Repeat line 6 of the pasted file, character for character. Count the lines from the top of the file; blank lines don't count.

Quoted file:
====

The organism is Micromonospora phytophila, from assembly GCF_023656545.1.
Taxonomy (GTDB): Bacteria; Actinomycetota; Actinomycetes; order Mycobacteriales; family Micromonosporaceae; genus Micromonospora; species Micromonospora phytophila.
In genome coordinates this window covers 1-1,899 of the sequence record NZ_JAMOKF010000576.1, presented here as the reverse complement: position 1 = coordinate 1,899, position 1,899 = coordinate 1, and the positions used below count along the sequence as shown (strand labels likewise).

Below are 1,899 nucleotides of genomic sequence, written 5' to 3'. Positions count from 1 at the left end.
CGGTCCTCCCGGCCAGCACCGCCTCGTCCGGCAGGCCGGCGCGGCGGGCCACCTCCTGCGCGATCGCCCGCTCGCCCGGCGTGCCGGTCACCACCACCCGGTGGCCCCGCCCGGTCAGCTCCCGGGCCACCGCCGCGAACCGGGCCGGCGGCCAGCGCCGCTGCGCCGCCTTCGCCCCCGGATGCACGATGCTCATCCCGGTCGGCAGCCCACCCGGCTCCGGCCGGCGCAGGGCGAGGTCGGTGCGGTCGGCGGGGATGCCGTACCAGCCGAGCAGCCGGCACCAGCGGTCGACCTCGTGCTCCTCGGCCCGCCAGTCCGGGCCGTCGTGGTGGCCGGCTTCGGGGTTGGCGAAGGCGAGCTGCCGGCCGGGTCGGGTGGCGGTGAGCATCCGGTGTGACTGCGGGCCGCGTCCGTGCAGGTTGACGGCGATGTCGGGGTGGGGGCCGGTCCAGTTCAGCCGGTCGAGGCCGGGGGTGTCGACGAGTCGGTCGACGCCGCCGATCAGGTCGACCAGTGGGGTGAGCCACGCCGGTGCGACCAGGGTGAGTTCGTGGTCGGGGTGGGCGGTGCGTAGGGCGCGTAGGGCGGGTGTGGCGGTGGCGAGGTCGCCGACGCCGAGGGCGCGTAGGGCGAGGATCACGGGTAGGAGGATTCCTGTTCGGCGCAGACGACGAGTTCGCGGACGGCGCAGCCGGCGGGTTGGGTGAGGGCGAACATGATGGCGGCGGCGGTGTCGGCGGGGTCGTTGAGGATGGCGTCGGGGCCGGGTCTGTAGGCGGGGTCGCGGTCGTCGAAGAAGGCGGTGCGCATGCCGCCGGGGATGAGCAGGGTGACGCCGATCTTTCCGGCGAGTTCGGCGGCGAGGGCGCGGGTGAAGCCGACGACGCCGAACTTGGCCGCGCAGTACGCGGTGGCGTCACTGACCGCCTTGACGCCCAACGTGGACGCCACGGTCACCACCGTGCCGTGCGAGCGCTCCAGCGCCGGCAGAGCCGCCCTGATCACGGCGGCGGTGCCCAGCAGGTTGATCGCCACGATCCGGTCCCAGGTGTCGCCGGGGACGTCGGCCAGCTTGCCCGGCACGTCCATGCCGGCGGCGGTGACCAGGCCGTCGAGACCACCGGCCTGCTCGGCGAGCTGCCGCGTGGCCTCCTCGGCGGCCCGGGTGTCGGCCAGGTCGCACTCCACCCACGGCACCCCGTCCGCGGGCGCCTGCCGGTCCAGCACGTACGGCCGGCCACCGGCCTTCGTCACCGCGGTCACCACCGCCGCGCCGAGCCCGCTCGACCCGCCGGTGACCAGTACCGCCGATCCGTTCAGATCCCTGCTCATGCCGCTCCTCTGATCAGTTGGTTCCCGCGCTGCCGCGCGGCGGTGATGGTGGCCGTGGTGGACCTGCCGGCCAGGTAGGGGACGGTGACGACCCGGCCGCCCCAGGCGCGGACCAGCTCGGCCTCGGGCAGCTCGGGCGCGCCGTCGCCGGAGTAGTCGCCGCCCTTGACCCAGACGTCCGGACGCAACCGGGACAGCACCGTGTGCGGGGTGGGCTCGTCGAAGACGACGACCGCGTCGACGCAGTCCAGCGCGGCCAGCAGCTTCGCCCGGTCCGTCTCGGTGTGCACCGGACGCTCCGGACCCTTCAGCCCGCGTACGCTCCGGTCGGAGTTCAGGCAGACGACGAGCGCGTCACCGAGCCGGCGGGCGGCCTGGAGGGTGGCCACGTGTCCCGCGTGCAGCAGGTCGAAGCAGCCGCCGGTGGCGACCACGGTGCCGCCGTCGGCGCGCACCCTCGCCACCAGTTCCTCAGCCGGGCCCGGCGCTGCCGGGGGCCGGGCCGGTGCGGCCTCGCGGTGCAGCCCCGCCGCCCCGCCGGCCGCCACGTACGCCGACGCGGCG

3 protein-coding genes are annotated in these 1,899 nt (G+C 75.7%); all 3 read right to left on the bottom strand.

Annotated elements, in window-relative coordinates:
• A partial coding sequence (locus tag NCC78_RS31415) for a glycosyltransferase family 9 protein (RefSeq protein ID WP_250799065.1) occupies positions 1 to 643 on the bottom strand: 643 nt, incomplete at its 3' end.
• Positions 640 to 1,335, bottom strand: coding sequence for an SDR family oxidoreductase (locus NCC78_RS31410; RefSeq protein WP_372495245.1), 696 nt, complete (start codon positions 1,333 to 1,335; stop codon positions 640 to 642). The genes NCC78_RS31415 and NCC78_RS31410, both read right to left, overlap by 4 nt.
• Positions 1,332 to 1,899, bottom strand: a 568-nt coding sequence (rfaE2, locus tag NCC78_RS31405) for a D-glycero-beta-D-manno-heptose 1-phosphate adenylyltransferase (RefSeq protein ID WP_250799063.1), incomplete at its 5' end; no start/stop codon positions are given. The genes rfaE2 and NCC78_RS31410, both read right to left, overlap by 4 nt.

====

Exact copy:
3 protein-coding genes are annotated in these 1,899 nt (G+C 75.7%); all 3 read right to left on the bottom strand.